As an attorney, my clients often share rumors that they hear circulating “on the streets” about all kinds of legal matters. I give them credit for bringing those rumors to me, because it gives me the opportunity to clear them up and gives them the opportunity to get the right advice and do the right thing. Because my practice involves elder law, the most frequent rumors I hear involve Medicaid. They are also the most frustrating. I am amazed at the misinformation that is circulating so recklessly.
The biggest Medicaid rumor my clients have shared with me has to do with what to do if a parent suddenly becomes seriously ill, doesn’t have long-term care insurance, hasn’t done Medicaid advance planning, and needs Medicaid to pay for the home. of permanent elderly care. More than one client has told me that friends and acquaintances have advised them to put all of their parents’ assets in their name because then Medicaid will make sure they own nothing and they can qualify for Medicaid right away.
Not only is it wrong, it is fraught with problems that could subject those in need and their families to penalties, disqualification, or worse, criminal charges.
Whether a sick elder immediately qualifies for Medicaid to pay for nursing home care depends on whether he made progress in Medicaid planning or whether his current financial status qualifies him from the beginning. The truly destitute should have no qualification problems. It is the lower middle class, those with modest assets who are trying not to lose completely, especially if they have a good spouse or children, who face a more challenging task to qualify for.
Congress has created methods by which those who are not destitute but not wealthy can attempt to protect some or all of their assets to qualify. At best, someone planning ahead can create a Medicaid-qualifying trust, transfer all of your assets to the trust, and wait for the five-year “rollback” period. When the person can show that they have not had any assets for at least five years (because the trustee of the trust owns their property and the Medicaid applicant cannot be the trustee), they must qualify for Medicaid.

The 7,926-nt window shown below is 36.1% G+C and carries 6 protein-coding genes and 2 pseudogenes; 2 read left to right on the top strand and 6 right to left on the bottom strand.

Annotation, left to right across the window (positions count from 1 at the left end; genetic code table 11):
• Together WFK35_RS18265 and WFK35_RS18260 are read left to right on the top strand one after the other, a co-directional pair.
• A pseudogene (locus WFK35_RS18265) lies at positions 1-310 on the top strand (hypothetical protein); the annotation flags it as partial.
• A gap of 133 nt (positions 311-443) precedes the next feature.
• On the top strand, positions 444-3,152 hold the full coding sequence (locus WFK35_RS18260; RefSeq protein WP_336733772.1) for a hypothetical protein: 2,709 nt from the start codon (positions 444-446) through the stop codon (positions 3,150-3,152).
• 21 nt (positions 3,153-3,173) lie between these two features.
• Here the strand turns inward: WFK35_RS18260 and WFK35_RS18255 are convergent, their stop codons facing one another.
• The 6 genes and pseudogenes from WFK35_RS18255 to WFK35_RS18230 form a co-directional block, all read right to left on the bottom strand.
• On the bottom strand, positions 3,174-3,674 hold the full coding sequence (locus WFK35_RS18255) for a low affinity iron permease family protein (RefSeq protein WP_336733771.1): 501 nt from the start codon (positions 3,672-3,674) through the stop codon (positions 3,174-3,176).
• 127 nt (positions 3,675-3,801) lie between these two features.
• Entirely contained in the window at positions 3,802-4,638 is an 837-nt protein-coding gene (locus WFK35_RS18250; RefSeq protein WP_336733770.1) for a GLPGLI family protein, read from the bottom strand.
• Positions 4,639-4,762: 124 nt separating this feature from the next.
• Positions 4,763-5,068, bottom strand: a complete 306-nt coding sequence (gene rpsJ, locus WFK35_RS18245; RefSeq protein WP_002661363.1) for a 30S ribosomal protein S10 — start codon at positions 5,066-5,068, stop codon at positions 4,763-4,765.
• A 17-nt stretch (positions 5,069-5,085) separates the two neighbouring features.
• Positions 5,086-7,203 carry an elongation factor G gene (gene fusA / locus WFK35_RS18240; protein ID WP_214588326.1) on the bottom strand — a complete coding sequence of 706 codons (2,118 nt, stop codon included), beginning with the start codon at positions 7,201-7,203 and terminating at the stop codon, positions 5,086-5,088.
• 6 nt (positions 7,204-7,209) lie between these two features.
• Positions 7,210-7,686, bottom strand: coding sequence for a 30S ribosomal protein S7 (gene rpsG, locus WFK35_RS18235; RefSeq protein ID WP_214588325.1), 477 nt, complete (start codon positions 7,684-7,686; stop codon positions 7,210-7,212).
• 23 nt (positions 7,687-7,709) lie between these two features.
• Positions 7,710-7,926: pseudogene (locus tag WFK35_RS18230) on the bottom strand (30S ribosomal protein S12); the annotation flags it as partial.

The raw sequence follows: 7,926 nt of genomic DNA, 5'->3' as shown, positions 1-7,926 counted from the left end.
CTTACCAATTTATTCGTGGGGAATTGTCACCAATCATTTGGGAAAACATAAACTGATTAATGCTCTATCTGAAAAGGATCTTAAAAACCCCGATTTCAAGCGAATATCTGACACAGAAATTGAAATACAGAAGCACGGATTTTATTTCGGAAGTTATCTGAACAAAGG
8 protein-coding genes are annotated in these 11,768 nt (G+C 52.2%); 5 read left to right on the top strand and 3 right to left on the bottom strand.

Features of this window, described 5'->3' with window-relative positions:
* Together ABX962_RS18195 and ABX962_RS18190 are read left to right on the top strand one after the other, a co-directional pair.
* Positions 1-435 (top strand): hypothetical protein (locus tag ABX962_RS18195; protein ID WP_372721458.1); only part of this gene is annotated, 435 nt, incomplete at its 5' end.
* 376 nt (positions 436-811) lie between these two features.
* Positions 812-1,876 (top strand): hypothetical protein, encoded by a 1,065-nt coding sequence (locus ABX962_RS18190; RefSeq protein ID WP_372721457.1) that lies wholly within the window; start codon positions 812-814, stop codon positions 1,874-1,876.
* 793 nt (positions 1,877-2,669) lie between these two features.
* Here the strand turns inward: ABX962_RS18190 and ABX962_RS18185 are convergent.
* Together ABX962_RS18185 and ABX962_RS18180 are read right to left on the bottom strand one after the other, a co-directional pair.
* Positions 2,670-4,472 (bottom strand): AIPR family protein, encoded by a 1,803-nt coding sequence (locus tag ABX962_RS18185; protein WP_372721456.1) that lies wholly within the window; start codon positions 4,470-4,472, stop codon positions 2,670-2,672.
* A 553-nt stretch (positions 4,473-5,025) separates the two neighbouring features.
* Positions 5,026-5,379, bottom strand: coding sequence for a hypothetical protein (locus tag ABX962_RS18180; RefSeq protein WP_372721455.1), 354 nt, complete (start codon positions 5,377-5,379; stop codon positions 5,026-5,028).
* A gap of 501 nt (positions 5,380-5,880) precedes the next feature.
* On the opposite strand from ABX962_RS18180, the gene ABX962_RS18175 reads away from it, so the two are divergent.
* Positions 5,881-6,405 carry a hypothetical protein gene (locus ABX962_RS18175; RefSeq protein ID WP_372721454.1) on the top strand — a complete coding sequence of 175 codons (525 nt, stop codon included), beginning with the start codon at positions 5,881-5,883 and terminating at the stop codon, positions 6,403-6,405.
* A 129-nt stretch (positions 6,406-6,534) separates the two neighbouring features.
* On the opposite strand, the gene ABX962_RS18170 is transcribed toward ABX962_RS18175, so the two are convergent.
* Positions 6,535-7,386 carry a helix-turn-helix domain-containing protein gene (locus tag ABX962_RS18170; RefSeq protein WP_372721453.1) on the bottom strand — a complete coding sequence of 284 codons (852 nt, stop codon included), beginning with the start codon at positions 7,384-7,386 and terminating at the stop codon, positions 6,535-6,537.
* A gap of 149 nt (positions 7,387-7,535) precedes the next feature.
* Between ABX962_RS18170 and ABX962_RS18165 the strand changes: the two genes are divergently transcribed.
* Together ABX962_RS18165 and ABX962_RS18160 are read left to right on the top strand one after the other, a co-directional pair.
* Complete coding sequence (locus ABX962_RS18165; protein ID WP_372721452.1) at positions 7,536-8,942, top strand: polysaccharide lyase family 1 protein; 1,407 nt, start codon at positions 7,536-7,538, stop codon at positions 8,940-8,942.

It is at worst, when an older person does not plan at all, or what we in the industry call “the Medicaid crisis case,” that problems arise. And this is where those rumors abound. Because Medicaid looks back five years at a person’s financial history to determine what they own (ed) and where it went, any transfer of their assets to someone else’s name without adequate compensation for the transfer will award the Medicaid applicant has a penalty period, which means they will not qualify for coverage for a certain period of time, based on a set formula.
Tea worse What a child can do is transfer his parents’ assets out of the father’s name thinking that Medicaid will not know, or not report all assets thinking that Medicaid will not find them, which is equivalent to defrauding Medicaid and could subject to that person to a criminal offense. charges. (Different rules apply to spouses). The fact is, Medicaid conducts a thorough review of each applicant’s financial background, reference and cross-reference documents, checks all financial transactions, bank accounts, and other assets, and will determine if the money has been transferred. . By the time they find out, it will be too late for the older person to do anything to reverse those transfers and they will be disqualified from receiving Medicaid benefits for at least a period of time.
Congress has authorized various methods by which even “crisis” cases can protect some of your assets. Some examples include purchasing an irrevocable funeral trust, investing in certain home improvements, making gifts with repayment of promissory notes, and entering into personal service contracts with family members. The only way to know if you or your loved one can protect some or all of your assets is to consult an elderly attorney who specializes in Medicaid planning.
As my father used to say: “Believe half of what you see and nothing of what you hear.” This is a good policy when it comes to rumors about Medicaid. Get the right advice so you can get the best for your loved ones.